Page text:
Saudi Arabia Travel Log: Dhee Ein or Thee Ain or The Ayn


Last weekend's trip took us several hours’ drive south of Jeddah, to some hot springs near Al Leeth, on to Dhee Ayn and Al Baha, and then back through Ta’if on the return trip. Dhee Ayn was the star of the trip. Set in the mountains, this village is about 400 years old, was built on a marble escarpment, and was abandoned only about 40 years ago.

Dhee Ein, 2013
The village’s setting is dramatic. With forbidding mountains all around, this cluster of houses towers above an oasis that owes its surprising greenness to a spring at the base of the escarpment. The spring supplies water for carefully tended fields of palm trees, banana trees, and herbs. The fields would have been the source of the village’s wealth as well as the bait for raiders in the region.

The ancients would have chosen this particular location not only for the oasis but also for the escarpment’s view of the surrounding countryside. From the rooftops of the ruins, we could hear the raucous screams of baboons and see them fighting near the spring below. From this view, the people would also have been able to spot enemies and sound the alarm for workers to hurry in from the fields. I’ve read that mountaintop villages such as this are evidence of societies with weak or nonexistent central governments and a high degree of fragmentation and lawlessness: although living on the plains would be much more convenient for agricultural populations, height provides a critical defensive advantage.

The village’s multistory houses are marvelous. Apparently constructed with little or no mortar or mud, they are simply slate stones laid one atop another. Roughly hewn timbers run crossways to form floor beams and lend some stability to the stone structures. On these the ancient builders laid floors of flagstone. The houses often have three such levels as well as a serviceable rooftop.

To the modern eye the village looks thrillingly precarious, which makes it all the more amazing that these houses have survived so many centuries. Even more marvelous for a site this old is that many of the wooden doors and shutters are still intact—not yet carried away by archaeological poachers or museums. Much of the wood is carved, but very little of the stone is engraved, evidencing the unsophisticated (but no less fascinating!) nature of this village’s culture.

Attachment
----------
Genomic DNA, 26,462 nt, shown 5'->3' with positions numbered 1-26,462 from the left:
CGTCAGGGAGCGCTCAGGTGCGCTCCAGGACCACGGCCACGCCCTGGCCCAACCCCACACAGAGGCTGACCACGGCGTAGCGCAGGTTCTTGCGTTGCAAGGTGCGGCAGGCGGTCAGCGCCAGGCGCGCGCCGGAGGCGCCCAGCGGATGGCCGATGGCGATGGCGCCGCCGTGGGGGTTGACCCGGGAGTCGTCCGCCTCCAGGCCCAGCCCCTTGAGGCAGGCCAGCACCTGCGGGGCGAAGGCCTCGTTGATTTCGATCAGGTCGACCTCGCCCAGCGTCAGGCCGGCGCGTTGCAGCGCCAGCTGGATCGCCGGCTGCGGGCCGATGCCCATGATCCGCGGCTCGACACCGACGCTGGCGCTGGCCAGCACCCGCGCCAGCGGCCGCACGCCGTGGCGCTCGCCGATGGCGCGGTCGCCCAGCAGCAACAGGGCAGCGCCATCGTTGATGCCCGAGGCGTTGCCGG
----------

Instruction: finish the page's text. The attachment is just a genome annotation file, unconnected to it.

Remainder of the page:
Dhee Ein, 2013
Despite temperatures above 100 degrees Fahrenheit, numerous Saudi tourists were exploring Dhee Ayn on the afternoon we visited. I had to continually warn the kids, however, to watch their step, to stay away from the precipices, and to keep out of the bat-infested houses. Although the government has obviously invested a great deal to renovate the ruins, they’re still very dangerous for the unwary. Tourism is still a fledgling industry in Saudi Arabia.


The kids loved exploring the place as much as I did. They’re starting to get really good at noticing exciting little details about ruins that tell us about the people who lived there. S pointed out a painted carving in some floor beams. H called out the things he could see from progressively higher levels of the village.

My kids, indefatigable, wanted to go to the very top. We were among the few tourists who ventured that high, and everyone stared at me when I passed them—perhaps because my “guardian” was not with me (he had taken one of our girls back to the car to rest) or because I was a woman who appeared to be enjoying physical exertion or because I was wearing both a camera and a babycarrier with a 2-year-old in it or because I was looked a little scandalous for wearing only an abaya and a headscarf but no face covering. By the time we all arrived at the top of the mountain, the kids and I had the view to ourselves, and I was completely soaked in sweat. . . . So I guess I can cross that off my bucket list.